When children and young people play games online, it should be a fun experience and a time for them to be entertained, connect with friends and even learn new skills.
However, that’s not always the case, and some children may come across other players who are unkind and deliberately try to ruin the game for others.
Bullying can take place on most gaming platforms but it can be especially common in multiplayer games that let users play with people they don’t know, sometimes hundreds of players at the same time.
This could open your child up to more opportunities to see or experience bullying online, with lots of users interacting back and forth in the game-play.
That’s why it’s always important to check the type of games your child is playing, and make sure you know if they are playing with people they don’t know.
There are many ways in which bullying can take place in these games, including sending upsetting messages to another player; interfering with gameplay; deliberately making someone lose a game; hacking someone’s account; and excluding someone on purpose from a game.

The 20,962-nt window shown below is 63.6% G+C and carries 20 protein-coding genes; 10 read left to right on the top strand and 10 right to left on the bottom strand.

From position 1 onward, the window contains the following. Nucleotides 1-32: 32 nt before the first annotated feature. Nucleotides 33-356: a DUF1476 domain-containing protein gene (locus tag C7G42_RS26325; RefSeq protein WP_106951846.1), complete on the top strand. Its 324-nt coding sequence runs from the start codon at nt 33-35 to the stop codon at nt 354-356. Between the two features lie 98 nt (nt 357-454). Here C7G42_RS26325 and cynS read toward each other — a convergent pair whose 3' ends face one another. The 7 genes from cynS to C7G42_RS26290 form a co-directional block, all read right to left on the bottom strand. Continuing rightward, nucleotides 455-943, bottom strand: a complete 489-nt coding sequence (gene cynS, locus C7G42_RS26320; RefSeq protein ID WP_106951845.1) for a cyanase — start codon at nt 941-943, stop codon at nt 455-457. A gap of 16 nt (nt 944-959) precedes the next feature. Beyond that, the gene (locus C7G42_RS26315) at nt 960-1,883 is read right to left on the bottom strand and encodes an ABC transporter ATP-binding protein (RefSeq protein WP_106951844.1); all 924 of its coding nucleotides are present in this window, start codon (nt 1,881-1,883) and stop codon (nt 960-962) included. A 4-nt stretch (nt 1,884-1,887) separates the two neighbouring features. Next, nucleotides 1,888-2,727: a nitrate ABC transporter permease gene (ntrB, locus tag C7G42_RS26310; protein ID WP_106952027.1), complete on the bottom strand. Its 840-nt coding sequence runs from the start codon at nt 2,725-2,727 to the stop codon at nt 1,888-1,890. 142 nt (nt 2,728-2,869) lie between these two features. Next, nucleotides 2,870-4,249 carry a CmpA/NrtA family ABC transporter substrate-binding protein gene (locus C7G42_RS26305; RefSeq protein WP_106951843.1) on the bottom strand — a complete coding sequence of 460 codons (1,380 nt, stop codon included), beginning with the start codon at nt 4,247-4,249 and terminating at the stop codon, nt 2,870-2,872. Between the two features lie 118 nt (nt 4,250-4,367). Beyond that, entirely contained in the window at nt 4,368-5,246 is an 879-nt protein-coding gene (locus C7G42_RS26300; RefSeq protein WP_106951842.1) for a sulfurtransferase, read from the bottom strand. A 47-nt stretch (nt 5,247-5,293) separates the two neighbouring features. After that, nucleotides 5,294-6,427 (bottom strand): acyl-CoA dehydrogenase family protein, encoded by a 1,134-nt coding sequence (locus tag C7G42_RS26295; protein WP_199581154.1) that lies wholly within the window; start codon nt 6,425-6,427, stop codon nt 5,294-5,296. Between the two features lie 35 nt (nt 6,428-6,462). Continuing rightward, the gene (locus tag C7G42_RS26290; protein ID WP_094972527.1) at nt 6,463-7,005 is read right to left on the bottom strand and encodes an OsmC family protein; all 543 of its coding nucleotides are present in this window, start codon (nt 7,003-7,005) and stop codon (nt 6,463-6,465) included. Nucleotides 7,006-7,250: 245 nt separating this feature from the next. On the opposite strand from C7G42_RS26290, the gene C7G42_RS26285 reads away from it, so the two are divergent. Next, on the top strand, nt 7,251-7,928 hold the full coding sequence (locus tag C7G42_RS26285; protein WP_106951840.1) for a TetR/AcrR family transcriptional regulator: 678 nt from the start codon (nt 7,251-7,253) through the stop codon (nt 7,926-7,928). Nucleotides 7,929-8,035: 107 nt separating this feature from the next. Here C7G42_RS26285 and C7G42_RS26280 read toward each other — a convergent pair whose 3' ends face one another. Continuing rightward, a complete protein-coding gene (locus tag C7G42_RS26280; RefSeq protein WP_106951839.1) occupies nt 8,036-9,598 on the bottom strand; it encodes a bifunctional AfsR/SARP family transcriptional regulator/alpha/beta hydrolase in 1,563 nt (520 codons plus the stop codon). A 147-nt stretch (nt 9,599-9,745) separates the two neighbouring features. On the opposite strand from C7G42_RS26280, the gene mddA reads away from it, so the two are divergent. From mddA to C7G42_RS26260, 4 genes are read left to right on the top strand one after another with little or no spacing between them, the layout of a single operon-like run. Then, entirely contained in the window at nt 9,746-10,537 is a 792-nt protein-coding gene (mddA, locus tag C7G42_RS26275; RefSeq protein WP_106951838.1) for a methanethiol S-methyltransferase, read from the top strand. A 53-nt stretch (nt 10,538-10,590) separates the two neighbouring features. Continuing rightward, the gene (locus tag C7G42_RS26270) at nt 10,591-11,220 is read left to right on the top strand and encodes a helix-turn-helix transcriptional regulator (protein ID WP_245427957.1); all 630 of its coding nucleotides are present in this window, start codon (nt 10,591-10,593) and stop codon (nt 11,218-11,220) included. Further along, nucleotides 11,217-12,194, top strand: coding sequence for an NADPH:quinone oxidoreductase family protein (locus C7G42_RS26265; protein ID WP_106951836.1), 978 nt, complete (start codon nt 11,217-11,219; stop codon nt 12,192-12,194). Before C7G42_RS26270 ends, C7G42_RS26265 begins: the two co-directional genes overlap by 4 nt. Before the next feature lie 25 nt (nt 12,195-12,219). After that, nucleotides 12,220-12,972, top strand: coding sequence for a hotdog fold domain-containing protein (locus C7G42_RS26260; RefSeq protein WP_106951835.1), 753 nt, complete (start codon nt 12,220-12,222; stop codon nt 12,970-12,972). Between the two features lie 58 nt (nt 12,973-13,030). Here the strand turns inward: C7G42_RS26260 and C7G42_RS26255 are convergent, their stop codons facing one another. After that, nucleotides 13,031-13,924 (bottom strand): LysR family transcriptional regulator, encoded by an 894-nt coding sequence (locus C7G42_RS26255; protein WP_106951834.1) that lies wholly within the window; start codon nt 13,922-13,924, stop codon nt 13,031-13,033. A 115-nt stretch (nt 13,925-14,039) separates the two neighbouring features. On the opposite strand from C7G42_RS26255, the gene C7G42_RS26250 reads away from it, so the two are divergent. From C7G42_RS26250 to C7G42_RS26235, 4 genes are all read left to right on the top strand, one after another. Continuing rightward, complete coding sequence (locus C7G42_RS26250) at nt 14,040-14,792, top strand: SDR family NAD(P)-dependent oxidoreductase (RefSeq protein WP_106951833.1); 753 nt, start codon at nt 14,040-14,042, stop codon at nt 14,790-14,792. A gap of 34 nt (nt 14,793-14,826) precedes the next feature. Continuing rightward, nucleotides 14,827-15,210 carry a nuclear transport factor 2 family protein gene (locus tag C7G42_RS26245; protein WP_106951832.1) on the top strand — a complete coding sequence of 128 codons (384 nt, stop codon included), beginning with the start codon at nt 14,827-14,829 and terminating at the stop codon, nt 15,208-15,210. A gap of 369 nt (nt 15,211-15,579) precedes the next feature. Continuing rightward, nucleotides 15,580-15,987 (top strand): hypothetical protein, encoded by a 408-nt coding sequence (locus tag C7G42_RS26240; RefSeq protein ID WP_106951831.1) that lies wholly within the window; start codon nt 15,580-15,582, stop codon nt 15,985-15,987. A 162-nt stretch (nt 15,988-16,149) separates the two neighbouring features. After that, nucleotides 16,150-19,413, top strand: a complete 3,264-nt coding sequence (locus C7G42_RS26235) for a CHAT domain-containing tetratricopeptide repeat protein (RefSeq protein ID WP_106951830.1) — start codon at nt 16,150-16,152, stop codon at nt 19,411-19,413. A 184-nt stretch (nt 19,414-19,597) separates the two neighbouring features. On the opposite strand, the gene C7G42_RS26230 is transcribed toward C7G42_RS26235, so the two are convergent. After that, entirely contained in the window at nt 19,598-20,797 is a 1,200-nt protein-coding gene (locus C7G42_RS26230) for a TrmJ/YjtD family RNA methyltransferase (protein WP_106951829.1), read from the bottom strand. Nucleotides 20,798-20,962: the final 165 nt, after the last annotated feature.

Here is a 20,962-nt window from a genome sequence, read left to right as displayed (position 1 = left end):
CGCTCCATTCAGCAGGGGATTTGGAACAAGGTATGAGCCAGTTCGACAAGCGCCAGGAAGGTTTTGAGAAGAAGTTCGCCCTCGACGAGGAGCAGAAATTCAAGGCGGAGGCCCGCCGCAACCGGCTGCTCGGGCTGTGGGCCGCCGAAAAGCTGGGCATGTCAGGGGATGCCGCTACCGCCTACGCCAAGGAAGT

It can be very distressing for a child if they experience any of these things while gaming, so it’s important to arm them with the knowledge of how to get out of a situation if they feel distressed.
You can make sure they know how to report and block users who are showing bullying behaviours, and let them know that you are always there to talk if they come across anything that upsets them.
If your child is new to online gaming, it may be a good idea to have them only play online with their friends and people they know in real life, at first.
Gaming is often more fun when done with other people, and setting up private games will minimise the risk of bullying or harassment.
You can agree some rules around who they’re allowed to play with and show them how to invite their friends to a private game.
It’s always good to check in regularly with them on how it’s going and remind them to never share the invite link with people they don’t know or without checking it’s ok with you first.
Net Aware, our joint website with O2, has lots of tips and game-specific guides for parents and carers.
It gives helpful information on things such as parental controls, online safety tips, and user guides for many of the post popular games, such as Roblox, Minecraft and Among Us.
For more information on keeping your child safe online, visit www.net-aware.org.uk. If a child or young person sees something that upsets them online, Childline is here, free and confidentially, on 0800 1111 or at www.childline.org.uk.